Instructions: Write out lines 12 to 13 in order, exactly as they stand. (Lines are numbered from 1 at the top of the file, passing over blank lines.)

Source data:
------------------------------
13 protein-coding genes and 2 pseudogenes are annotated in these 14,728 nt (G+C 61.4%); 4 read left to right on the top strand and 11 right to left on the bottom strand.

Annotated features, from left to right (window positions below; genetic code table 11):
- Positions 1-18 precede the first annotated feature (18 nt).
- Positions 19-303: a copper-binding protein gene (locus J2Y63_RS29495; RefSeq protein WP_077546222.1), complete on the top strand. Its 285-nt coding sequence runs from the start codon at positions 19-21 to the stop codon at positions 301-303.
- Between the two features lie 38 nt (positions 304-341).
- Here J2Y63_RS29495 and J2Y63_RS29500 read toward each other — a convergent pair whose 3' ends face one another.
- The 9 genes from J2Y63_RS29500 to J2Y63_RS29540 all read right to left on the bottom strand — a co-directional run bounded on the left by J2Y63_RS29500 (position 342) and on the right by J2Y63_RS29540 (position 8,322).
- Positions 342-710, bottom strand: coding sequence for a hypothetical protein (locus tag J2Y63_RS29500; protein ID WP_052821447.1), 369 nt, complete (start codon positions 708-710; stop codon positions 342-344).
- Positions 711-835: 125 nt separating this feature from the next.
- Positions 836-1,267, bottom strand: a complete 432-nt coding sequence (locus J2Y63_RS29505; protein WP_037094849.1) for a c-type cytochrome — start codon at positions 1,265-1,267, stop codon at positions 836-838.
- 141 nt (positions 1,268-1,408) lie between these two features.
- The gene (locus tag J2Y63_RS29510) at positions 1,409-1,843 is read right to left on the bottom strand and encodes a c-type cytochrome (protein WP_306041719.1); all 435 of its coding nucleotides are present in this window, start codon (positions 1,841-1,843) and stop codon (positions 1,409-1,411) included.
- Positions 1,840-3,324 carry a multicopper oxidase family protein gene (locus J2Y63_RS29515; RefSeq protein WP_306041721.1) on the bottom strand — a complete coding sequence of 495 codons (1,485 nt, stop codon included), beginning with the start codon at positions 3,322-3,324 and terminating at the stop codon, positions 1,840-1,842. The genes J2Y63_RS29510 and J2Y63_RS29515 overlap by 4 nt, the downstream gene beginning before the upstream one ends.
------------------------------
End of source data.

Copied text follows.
- The gene (locus tag J2Y63_RS29510) at positions 1,409-1,843 is read right to left on the bottom strand and encodes a c-type cytochrome (protein WP_306041719.1); all 435 of its coding nucleotides are present in this window, start codon (positions 1,841-1,843) and stop codon (positions 1,409-1,411) included.
- Positions 1,840-3,324 carry a multicopper oxidase family protein gene (locus J2Y63_RS29515; RefSeq protein WP_306041721.1) on the bottom strand — a complete coding sequence of 495 codons (1,485 nt, stop codon included), beginning with the start codon at positions 3,322-3,324 and terminating at the stop codon, positions 1,840-1,842. The genes J2Y63_RS29510 and J2Y63_RS29515 overlap by 4 nt, the downstream gene beginning before the upstream one ends.